A research team has proposed non-contrast thoracic chest CT scans as an effective tool for detecting, quantifying, and tracking COVID-19. As of March 16, the COVID-19 pandemic had a confirmed infection total of more than 170,000 people around the globe. The speed of transmission of COVID-19 has surprised the world and had a massive impact on people’s daily lives and the global economy.
To accelerate COVID-19 detection and support efforts to combat the epidemic, researchers from RADLogics, Tel-Aviv University, New York Mount Sinai Hospital and University of Maryland School of Medicine developed an AI-based approach designed to help identify infected patients and quantify disease burden by analyzing thoracic CT (Computer Tomography, aka CAT) exams.
Data sources for new epidemic diseases such as COVID-19 remain limited, as does expertise. Without knowing whether there are enough cases to achieve clinically meaningful learning in the early data collection stage, researchers are trying to modify and adapt existing AI models with initial clinical understanding to rapidly develop AI-based tools to deal with the COVID-19 challenge. The proposed system combines 2D and 3D analysis deep learning models and clinical understanding and was trained on data from available international datasets, including from infected areas in China. Researchers also used basic data augmentation techniques.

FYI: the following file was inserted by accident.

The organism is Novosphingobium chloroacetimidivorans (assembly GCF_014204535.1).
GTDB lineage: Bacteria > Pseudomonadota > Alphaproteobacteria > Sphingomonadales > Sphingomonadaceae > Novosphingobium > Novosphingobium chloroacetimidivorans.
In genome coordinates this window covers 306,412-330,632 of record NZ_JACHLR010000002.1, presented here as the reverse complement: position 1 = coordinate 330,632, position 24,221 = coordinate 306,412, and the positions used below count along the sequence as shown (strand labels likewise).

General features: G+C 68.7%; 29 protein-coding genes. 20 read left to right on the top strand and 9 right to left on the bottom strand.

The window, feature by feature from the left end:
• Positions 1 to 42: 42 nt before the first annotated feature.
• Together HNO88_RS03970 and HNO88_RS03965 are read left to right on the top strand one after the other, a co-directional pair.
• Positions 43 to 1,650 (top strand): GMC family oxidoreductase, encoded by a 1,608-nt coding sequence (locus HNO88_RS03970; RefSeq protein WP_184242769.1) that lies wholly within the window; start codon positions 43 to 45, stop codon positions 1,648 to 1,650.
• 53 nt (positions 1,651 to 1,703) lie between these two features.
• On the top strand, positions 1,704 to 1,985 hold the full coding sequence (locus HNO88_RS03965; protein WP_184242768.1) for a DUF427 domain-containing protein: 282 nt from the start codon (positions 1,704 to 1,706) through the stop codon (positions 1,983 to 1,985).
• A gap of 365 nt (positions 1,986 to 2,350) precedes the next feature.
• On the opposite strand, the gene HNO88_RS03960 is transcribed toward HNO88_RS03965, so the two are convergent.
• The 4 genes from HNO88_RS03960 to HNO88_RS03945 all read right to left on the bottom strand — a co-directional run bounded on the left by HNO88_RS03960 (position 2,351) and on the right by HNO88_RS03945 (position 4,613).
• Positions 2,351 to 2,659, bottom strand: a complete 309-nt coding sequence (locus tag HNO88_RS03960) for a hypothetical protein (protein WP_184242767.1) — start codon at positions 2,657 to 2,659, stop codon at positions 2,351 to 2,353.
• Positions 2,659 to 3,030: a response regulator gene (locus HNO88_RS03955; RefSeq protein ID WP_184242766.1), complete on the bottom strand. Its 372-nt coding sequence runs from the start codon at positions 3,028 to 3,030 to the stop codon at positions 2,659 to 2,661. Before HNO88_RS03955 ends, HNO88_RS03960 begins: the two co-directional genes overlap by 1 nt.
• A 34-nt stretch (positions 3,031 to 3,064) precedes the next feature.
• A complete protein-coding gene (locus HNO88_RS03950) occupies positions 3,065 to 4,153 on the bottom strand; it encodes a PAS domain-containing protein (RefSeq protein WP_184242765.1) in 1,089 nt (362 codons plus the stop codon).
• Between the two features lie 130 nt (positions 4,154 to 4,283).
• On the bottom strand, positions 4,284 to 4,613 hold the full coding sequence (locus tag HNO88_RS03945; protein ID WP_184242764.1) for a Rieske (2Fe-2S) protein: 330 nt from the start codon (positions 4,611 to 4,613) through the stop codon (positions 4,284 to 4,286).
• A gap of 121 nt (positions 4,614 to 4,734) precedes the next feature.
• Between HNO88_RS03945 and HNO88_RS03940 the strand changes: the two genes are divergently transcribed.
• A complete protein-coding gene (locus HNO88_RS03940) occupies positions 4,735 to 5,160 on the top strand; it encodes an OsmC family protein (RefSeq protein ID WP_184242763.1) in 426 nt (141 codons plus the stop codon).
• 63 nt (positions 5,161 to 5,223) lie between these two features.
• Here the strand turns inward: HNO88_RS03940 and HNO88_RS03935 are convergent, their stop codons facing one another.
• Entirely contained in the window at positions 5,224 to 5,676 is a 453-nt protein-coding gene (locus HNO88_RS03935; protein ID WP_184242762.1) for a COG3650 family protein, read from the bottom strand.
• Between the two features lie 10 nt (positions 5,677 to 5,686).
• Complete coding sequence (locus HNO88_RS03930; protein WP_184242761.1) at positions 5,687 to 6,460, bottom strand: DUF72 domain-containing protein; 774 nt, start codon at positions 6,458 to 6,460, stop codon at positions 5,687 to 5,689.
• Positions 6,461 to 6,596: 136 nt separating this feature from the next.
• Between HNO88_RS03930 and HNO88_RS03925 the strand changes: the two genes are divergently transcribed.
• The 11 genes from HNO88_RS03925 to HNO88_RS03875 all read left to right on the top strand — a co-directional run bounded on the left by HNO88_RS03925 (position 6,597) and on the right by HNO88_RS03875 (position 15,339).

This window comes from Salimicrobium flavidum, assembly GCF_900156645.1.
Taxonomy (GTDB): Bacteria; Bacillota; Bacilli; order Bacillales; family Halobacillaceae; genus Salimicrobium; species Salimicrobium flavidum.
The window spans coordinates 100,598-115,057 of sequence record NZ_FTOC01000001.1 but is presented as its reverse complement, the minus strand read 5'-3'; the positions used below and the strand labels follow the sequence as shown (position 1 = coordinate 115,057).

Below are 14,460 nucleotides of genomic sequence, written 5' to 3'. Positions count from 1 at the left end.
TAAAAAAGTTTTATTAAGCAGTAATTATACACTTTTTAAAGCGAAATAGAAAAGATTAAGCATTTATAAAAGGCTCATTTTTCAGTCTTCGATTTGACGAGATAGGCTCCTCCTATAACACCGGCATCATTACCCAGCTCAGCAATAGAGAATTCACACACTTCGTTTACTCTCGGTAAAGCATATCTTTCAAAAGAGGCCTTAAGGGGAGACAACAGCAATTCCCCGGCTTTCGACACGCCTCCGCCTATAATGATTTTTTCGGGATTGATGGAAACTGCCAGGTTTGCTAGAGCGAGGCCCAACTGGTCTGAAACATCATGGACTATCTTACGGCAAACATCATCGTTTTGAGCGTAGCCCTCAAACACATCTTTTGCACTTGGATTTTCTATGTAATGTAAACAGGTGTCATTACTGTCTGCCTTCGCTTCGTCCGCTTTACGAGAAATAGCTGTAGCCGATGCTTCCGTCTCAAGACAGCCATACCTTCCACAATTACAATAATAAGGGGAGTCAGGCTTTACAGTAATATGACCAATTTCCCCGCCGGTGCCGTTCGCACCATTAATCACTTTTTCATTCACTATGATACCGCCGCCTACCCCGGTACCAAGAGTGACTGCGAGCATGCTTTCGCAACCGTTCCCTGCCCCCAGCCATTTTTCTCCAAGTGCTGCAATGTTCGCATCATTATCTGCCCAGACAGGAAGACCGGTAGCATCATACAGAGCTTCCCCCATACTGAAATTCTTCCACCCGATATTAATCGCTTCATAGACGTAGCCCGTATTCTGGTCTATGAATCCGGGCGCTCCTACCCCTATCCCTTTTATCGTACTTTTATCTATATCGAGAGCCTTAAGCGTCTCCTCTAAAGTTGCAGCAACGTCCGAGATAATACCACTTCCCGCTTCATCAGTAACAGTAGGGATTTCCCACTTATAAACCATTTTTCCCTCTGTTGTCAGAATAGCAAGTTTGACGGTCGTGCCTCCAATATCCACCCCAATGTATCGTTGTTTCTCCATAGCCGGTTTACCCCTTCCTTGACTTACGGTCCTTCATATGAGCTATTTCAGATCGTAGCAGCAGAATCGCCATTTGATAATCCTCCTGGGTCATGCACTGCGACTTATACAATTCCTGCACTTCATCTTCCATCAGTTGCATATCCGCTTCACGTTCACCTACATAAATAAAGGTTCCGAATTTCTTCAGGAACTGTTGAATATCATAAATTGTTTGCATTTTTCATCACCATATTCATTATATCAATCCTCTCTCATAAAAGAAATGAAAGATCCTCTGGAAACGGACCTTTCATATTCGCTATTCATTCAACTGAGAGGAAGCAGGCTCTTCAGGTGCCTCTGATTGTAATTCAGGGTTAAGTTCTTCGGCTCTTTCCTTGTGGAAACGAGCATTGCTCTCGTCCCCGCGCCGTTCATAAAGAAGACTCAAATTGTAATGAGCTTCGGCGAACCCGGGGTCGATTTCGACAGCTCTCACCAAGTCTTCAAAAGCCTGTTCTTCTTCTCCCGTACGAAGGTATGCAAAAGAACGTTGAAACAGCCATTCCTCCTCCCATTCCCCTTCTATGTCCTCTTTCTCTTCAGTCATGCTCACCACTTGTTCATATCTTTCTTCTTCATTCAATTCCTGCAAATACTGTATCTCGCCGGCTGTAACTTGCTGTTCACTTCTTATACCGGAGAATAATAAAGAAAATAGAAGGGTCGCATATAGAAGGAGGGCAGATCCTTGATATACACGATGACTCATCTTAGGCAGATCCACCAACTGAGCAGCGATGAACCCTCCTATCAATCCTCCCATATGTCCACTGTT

The team conducted several retrospective experiments on a testing set of CT scans from 157 patients from China and the US. The results show the developed deep learning image analysis system was able to develop classification points and detect suspicious COVID-19 thoracic CT features. Classification of coronavirus vs non-coronavirus cases was excellent: 0.996 AUC per thoracic CT studies (95%CI: 0.989-1.00) on Chinese control and infected patients with possible working points of 98.2% sensitivity and 92.2% specificity.
The system also uses 3D volume analysis to assess disease state and generate a “Corona score” metric that can be used to monitor disease progression or regression in patients.
Automated CT image analysis with deep learning algorithms has been shown to be effective in detecting, quantifying, and tracking coronavirus. The researchers propose that such highly accurate systems could be used to reliably exclude coronavirus-negative CTs in order to decrease the volume of scans sent to radiologists with confidence that positive cases are not being overlooked. This could enable more patient screening and earlier detection of positive cases to help with containment efforts.
Researchers say the study is currently being extended to larger populations.
The paper Rapid AI Development Cycle for the Coronavirus (COVID-19) Pandemic: Initial Results for Automated Detection & Patient Monitoring using Deep Learning CT Image Analysis is on arXiv.
Author: Herin Zhao | Editor: Michael Sarazen